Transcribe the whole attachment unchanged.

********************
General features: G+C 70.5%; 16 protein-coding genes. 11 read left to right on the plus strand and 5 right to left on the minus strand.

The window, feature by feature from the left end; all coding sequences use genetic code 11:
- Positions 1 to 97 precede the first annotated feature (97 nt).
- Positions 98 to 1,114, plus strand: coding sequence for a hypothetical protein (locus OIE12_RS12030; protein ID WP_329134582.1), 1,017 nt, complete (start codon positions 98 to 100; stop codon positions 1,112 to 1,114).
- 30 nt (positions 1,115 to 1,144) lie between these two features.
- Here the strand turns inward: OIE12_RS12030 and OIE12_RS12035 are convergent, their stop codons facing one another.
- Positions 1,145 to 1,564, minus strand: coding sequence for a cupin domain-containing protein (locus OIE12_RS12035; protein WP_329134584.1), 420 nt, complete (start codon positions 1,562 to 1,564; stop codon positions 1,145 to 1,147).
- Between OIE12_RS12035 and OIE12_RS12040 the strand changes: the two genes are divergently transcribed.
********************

General features: G+C 70.5%; 16 protein-coding genes. 11 read left to right on the plus strand and 5 right to left on the minus strand.

The window, feature by feature from the left end; all coding sequences use genetic code 11:
- Positions 1 to 97 precede the first annotated feature (97 nt).
- Positions 98 to 1,114, plus strand: coding sequence for a hypothetical protein (locus OIE12_RS12030; protein ID WP_329134582.1), 1,017 nt, complete (start codon positions 98 to 100; stop codon positions 1,112 to 1,114).
- 30 nt (positions 1,115 to 1,144) lie between these two features.
- Here the strand turns inward: OIE12_RS12030 and OIE12_RS12035 are convergent, their stop codons facing one another.
- Positions 1,145 to 1,564, minus strand: coding sequence for a cupin domain-containing protein (locus OIE12_RS12035; protein WP_329134584.1), 420 nt, complete (start codon positions 1,562 to 1,564; stop codon positions 1,145 to 1,147).
- Between OIE12_RS12035 and OIE12_RS12040 the strand changes: the two genes are divergently transcribed.